With the passing of two local bond measures and consequently $88.8 million in funding for school safety and modernization projects, Turlock Unified School District is working to ensure all bond funds are spent as promised with the expected formation of two citizen oversight committees early next year.
As of Tuesday, results from the Nov. 8 election showed 68.5 percent approval for Measure N and 67.1 percent approval for Measure O. The focus of the two bonds, a $40.8 million elementary bond measure and a $48 million district wide bond measure, is to address critical educational and facility needs throughout the district, including safety improvements, modernization of facilities, updated and improved facilities for Science Technology Engineering Mathematics (STEM) programs and renovations to the Turlock High science wing.
“A special thank you to all of the voters who went to those polls — no matter how crowded they were or how difficult it was to get there — to put those votes forward,” said facilities planner and safety coordinator Roger Smith. “Tonight we take our first steps.”
The Board has 60 days from the date the Measure N and Measure O election results are certified, which is scheduled to occur at their Dec. 6 meeting, to form two citizen oversight committees. The purpose of the committees are to alert the public if funds are not being spent on the projects specified in the bond measures.
“What puts us in kind of an awkward situation is we have to have two committees because our two bonds represent different territories. One is, of course, the entire district, which includes Keyes and Chatom, the other is the school facilities improvement district which is only our elementary portion,” said Smith. “Our legal advisor has recommended that we have two committees to avoid a situation where it is not properly represented on one or the other.”
As part of the committee, members can review independent financial and performance audits annually, physically inspect school buildings and grounds and request or encourage cost-saving efforts in design and use of facilities.
The committees will encompass at least seven members, which will be appointed by the Board for a two-year term. The composition of the committee is mandated by the State to include one member who is active in a business organization representing the business community located within the District, one member active in a senior citizens’ organization, one member active in a bona fide taxpayers’ organization, a parent or guardian of a student in the District and a parent or guardian who is also involved in a parent-teacher organization.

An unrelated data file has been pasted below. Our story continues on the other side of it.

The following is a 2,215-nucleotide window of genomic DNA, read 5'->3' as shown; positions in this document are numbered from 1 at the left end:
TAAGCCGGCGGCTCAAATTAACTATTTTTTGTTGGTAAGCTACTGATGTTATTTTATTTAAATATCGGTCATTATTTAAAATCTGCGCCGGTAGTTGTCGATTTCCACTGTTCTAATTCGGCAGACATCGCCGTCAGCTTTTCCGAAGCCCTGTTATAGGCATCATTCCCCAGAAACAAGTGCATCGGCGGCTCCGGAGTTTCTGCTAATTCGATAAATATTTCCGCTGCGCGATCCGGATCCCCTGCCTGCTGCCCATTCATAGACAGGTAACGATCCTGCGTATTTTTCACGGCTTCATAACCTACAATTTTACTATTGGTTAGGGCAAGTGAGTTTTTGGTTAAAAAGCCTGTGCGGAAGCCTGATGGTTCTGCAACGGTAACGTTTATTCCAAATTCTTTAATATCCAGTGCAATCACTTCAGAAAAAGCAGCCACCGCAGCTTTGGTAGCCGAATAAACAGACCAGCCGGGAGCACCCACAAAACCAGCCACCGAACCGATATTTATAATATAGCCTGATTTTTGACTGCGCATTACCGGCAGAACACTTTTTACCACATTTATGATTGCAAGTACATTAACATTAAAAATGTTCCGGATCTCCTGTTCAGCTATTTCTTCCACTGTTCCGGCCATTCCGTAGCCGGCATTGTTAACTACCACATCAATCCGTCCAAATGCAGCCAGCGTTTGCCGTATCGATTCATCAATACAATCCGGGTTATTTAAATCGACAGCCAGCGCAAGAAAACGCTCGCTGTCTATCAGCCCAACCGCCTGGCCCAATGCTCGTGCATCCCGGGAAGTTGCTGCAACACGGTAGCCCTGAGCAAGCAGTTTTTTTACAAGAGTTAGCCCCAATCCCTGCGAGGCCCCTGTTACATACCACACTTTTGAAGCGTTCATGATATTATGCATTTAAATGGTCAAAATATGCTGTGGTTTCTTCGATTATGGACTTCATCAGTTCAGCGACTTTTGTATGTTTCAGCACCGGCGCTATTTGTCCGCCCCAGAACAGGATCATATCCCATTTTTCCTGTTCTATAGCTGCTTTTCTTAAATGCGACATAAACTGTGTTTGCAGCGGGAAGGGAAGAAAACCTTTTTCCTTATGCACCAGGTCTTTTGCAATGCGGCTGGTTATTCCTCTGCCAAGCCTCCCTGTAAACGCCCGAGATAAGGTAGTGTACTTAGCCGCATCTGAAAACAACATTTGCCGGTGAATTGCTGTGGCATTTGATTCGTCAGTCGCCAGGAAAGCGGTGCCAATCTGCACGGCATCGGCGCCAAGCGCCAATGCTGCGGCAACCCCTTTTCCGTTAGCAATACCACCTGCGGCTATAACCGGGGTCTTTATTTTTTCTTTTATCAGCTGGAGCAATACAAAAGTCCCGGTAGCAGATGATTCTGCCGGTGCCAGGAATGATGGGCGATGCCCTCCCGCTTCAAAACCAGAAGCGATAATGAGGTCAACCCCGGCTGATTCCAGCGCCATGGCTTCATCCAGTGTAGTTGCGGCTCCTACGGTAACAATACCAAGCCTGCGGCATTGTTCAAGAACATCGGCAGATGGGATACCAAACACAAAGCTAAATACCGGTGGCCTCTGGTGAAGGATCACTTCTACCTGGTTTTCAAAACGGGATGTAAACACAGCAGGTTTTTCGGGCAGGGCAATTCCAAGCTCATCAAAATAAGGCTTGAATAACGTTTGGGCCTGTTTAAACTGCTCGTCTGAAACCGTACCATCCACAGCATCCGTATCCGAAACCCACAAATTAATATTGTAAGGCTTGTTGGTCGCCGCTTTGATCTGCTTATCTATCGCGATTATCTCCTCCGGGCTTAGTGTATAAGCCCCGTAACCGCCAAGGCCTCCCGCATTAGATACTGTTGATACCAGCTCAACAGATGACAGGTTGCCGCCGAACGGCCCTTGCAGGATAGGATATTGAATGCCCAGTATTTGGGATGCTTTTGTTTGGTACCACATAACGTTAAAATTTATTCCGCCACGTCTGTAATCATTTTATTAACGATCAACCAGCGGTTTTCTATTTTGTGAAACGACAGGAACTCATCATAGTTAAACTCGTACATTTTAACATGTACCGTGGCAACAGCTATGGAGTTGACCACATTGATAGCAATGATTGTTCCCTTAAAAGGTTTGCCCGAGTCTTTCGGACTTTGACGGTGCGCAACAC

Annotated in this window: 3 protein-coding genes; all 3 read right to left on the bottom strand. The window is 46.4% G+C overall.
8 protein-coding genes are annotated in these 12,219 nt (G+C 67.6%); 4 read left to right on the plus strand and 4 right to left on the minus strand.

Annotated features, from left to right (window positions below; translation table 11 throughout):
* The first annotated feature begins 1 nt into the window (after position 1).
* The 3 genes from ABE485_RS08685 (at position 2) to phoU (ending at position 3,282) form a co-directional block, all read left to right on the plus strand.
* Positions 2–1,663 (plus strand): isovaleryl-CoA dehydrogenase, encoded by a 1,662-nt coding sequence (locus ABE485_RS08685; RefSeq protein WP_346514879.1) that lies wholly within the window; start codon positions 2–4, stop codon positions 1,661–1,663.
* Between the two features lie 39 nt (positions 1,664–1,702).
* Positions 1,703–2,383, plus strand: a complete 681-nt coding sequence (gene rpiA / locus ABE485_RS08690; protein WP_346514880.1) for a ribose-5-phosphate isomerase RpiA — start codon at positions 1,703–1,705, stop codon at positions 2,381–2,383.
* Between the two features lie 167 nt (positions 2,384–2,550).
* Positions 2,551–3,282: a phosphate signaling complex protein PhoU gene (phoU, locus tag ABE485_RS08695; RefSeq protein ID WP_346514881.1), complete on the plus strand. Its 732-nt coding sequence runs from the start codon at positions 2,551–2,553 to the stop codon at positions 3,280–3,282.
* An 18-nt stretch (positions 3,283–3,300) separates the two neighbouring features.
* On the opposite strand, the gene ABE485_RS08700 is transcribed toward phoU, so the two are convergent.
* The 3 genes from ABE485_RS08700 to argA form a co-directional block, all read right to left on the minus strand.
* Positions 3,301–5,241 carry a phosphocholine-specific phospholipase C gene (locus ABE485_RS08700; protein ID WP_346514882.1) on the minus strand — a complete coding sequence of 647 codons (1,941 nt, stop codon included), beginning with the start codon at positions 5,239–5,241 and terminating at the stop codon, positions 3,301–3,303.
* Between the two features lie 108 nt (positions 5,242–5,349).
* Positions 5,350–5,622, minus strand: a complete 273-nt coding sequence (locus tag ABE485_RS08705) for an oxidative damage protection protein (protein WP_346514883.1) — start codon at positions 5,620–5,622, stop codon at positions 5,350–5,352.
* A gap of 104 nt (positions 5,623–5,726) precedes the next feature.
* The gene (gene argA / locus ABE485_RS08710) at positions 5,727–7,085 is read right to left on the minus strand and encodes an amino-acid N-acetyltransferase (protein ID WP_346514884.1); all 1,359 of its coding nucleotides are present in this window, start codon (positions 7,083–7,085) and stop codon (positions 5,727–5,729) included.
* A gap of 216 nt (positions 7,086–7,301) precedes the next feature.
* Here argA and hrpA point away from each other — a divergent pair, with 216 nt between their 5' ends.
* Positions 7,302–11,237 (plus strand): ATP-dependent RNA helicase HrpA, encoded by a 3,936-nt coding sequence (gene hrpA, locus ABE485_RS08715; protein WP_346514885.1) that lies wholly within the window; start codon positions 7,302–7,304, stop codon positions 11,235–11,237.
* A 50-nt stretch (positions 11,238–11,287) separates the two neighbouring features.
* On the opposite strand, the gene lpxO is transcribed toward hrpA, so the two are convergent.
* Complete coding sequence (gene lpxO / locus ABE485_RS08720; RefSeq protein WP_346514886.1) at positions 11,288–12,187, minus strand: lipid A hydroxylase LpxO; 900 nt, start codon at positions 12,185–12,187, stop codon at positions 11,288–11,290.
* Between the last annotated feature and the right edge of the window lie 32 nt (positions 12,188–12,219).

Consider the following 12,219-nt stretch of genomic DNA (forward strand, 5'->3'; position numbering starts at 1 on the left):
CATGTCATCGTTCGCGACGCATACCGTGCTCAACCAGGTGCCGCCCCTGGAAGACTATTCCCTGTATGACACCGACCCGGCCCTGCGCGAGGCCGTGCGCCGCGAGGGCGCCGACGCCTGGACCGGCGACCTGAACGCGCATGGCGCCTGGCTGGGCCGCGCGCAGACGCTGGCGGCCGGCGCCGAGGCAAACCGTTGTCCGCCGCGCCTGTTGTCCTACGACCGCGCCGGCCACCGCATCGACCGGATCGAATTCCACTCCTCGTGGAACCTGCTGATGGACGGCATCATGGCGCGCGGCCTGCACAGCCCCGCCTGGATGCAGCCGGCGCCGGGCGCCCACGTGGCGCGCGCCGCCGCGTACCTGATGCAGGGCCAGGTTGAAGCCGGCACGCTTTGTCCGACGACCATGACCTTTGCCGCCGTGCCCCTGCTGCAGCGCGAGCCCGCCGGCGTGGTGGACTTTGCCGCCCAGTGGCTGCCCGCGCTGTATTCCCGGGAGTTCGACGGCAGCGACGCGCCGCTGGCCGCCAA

“Generally speaking it is not hard to get the seven members we need, but the one that is the real challenge and one we need to start thinking about now is the bona fide taxpayers organization. We don’t have a bona fide taxpayers organization in Turlock,” said Smith. “We ended up recruiting Georgianna McDonald to come to us from Modesto. She was a member of the Stanislaus County bona fide taxpayers organization and she filled that slot for us on both of our committees because we just couldn’t find anybody locally.”
Smith added that no District employee, official, vendor, contractor or consultant may serve on either committee.
“They can be an advisory role, but they do not actually vote or participate in the decision making of the committee,” said Smith.
Committee meetings are subject to the Brown Act and notices are required to be posted and open to the public. Members must issue an annual report to the Board on activities and minutes and reports must be posted to the TUSD website.
Along with certifying election results, the Board is also slated to approve Measure N and Measure O Citizens Oversight Committee organization, charge, selection process and bylaws during their Dec. 6 meeting. Candidates must submit their applications by Jan. 13 and the Board is expected to approve committee composition on Jan. 17.